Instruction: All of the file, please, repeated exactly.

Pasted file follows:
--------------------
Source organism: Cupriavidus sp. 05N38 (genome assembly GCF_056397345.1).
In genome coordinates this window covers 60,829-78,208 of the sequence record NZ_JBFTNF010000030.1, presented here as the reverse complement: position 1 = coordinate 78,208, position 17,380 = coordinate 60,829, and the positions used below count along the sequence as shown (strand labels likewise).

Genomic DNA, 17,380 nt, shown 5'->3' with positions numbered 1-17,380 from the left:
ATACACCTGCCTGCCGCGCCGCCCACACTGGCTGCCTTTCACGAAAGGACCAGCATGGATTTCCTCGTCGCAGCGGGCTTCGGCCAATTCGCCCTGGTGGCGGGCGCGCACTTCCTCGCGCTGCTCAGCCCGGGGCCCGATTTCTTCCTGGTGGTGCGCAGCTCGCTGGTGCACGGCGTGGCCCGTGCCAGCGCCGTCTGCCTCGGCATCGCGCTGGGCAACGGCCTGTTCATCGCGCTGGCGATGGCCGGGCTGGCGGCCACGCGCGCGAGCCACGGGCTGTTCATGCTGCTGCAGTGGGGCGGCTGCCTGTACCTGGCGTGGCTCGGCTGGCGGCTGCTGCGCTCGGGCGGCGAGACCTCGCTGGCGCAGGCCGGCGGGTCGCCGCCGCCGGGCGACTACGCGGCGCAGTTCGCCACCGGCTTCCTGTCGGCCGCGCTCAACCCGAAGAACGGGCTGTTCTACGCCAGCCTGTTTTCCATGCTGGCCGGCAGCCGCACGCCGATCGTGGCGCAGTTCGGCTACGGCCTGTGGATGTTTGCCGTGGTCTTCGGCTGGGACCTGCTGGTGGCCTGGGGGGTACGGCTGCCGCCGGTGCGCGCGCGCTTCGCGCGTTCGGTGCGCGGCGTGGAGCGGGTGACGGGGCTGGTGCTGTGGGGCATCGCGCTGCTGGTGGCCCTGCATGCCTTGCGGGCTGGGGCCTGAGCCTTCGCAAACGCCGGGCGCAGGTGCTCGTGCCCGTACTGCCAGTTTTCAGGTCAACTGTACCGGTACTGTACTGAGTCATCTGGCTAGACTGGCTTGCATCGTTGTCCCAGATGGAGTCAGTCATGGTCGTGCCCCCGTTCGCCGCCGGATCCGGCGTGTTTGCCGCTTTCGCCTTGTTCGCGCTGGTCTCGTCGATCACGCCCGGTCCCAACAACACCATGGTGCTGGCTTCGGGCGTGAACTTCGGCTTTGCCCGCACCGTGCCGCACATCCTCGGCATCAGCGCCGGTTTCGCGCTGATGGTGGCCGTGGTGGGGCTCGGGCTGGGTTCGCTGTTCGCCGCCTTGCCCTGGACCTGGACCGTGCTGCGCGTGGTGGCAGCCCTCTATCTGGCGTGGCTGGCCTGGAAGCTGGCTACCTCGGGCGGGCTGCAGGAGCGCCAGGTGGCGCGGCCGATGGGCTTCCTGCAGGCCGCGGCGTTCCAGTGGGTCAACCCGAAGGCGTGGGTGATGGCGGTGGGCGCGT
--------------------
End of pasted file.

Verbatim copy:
Source organism: Cupriavidus sp. 05N38 (genome assembly GCF_056397345.1).
In genome coordinates this window covers 60,829-78,208 of the sequence record NZ_JBFTNF010000030.1, presented here as the reverse complement: position 1 = coordinate 78,208, position 17,380 = coordinate 60,829, and the positions used below count along the sequence as shown (strand labels likewise).

Genomic DNA, 17,380 nt, shown 5'->3' with positions numbered 1-17,380 from the left:
ATACACCTGCCTGCCGCGCCGCCCACACTGGCTGCCTTTCACGAAAGGACCAGCATGGATTTCCTCGTCGCAGCGGGCTTCGGCCAATTCGCCCTGGTGGCGGGCGCGCACTTCCTCGCGCTGCTCAGCCCGGGGCCCGATTTCTTCCTGGTGGTGCGCAGCTCGCTGGTGCACGGCGTGGCCCGTGCCAGCGCCGTCTGCCTCGGCATCGCGCTGGGCAACGGCCTGTTCATCGCGCTGGCGATGGCCGGGCTGGCGGCCACGCGCGCGAGCCACGGGCTGTTCATGCTGCTGCAGTGGGGCGGCTGCCTGTACCTGGCGTGGCTCGGCTGGCGGCTGCTGCGCTCGGGCGGCGAGACCTCGCTGGCGCAGGCCGGCGGGTCGCCGCCGCCGGGCGACTACGCGGCGCAGTTCGCCACCGGCTTCCTGTCGGCCGCGCTCAACCCGAAGAACGGGCTGTTCTACGCCAGCCTGTTTTCCATGCTGGCCGGCAGCCGCACGCCGATCGTGGCGCAGTTCGGCTACGGCCTGTGGATGTTTGCCGTGGTCTTCGGCTGGGACCTGCTGGTGGCCTGGGGGGTACGGCTGCCGCCGGTGCGCGCGCGCTTCGCGCGTTCGGTGCGCGGCGTGGAGCGGGTGACGGGGCTGGTGCTGTGGGGCATCGCGCTGCTGGTGGCCCTGCATGCCTTGCGGGCTGGGGCCTGAGCCTTCGCAAACGCCGGGCGCAGGTGCTCGTGCCCGTACTGCCAGTTTTCAGGTCAACTGTACCGGTACTGTACTGAGTCATCTGGCTAGACTGGCTTGCATCGTTGTCCCAGATGGAGTCAGTCATGGTCGTGCCCCCGTTCGCCGCCGGATCCGGCGTGTTTGCCGCTTTCGCCTTGTTCGCGCTGGTCTCGTCGATCACGCCCGGTCCCAACAACACCATGGTGCTGGCTTCGGGCGTGAACTTCGGCTTTGCCCGCACCGTGCCGCACATCCTCGGCATCAGCGCCGGTTTCGCGCTGATGGTGGCCGTGGTGGGGCTCGGGCTGGGTTCGCTGTTCGCCGCCTTGCCCTGGACCTGGACCGTGCTGCGCGTGGTGGCAGCCCTCTATCTGGCGTGGCTGGCCTGGAAGCTGGCTACCTCGGGCGGGCTGCAGGAGCGCCAGGTGGCGCGGCCGATGGGCTTCCTGCAGGCCGCGGCGTTCCAGTGGGTCAACCCGAAGGCGTGGGTGATGGCGGTGGGCGCGT